After an introduction by the wolf, the plot follows closely to the story of the three little pigs. The first pig erects a wire structure, then quickly bushels hay over the structure for the house. The second pig uses hundreds of matches to make up his house. The third pig goes through the tedious task of laying bricks for his house.
After the first two pigs have quickly finished their houses, they start dancing around and laughing with each other. The wolf dresses as a gypsy and temporarily fools the pigs, but soon drops the disguise and chases them to their respective houses. With the straw house, the wolf uses a lit match to burn the house, and with the match house, he drops a solitary match on the roof, causing the house to collapse.
Once the first two pigs join the third pig in his brick house, the wolf again dresses up - this time as a homeless woman playing a violin, while it's snowing outside (the 'snow' actually talcum powder held above the wolf's head on a stick). The first two pigs have pity on the wolf, and despite the third pig blocking the door, the two other pigs let the wolf in. When the wolf continues to play the violin, the third pig sees that the wolf has a record player hidden behind him. The third pig switches to the other side of the record, putting on a fast-paced dance. The wolf dances to this new tune, but loses his costume as a result. The wolf then chases the pigs up to the second floor of the house. The pigs make their escape in an elevator, but when the wolf tries to use the elevator, he drops into an empty shaft and falls at the feet of the pigs.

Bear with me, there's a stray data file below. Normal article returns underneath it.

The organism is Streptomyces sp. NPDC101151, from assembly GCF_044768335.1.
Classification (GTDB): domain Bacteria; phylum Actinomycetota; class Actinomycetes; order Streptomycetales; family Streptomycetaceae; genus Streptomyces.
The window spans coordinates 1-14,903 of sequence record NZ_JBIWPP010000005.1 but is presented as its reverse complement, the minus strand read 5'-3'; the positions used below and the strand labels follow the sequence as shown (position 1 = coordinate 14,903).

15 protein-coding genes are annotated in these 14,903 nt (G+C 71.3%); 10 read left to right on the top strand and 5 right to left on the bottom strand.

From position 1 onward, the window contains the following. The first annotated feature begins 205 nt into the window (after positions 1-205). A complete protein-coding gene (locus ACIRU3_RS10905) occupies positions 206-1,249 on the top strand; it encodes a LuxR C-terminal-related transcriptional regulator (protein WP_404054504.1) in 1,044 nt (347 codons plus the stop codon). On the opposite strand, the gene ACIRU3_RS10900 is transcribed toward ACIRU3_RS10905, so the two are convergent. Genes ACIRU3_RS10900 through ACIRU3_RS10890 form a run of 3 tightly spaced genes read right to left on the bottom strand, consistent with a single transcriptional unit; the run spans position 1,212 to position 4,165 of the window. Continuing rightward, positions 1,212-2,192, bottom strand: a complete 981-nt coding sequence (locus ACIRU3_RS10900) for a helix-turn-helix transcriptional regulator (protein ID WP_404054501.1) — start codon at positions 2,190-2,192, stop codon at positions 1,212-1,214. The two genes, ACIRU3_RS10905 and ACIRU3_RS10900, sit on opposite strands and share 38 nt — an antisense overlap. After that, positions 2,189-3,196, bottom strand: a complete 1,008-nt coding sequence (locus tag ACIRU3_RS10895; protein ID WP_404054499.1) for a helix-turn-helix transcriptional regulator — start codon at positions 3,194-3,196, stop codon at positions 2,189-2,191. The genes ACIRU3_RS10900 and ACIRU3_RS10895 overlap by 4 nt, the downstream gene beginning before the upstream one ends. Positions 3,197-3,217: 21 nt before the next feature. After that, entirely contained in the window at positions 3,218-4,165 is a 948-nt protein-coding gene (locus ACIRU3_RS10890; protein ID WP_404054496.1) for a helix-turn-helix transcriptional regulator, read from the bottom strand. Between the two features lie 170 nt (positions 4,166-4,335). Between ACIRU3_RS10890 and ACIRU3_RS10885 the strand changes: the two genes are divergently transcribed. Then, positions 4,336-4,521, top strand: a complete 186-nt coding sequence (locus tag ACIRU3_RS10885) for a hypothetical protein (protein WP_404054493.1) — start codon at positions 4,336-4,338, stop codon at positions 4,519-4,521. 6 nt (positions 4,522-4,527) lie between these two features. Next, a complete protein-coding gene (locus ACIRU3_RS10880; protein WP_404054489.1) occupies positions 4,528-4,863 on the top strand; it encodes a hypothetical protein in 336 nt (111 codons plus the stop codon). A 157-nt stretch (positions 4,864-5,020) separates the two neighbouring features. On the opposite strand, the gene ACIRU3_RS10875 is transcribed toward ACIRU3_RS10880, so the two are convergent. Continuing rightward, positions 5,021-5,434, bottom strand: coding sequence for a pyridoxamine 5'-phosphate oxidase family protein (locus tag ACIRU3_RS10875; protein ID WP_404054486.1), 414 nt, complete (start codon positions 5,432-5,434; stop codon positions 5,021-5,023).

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Info from the BigCartoonDatabase (www.bcdb.com):
"Often An Orphan"
Looney Tunes Theatrical Cartoon Series
Warner Bros. Cartoons, Inc.
Cartoon Characters: Porky Pig, Charlie Dog.
Directed By Chuck Jones.
Originally Released on August 13, 1949 (produced in 1948)
Originally Released Theatrically.
Running Time: 7 minutes.
To avoid any more stupid comments - a few points in advance:
1. The cartoon was made in 1948 and is directed by Chuck Jones.
2. In the 1920ies to 1950ies cartoons like this where shown in theatres either before the main movie or in between the two parts of a double feature.
3. Yes, there wasn´t much color-tv around in the fourties, but was has this fact to do with the cartoon?
4. I don´t think myself that this is a prediction of coming events (just check the question-mark in the title of the video), but just a funny coincidence.
5. They are two ideas where the line originated from. One is a bible quote (check the comments for more info) and another one (which seems more plausible) is that Jones was refering to the end of the radio era. The radio-towers (search for RKO) were pulled down all around the US back in the 40ies because these steel monsters weren´t needed anymore.
6. As mentioned above this was a theatrical cartoon and no episode from a tv-show, so comments about how fake it is and that is was produced much later are stupid. Just get your facts straight and use at least wikipedia, google or the above mentioned BCDB to inform yourself of things that happened before you where born. :)
If you have a bit of time on your hand just check my movie ZANDER: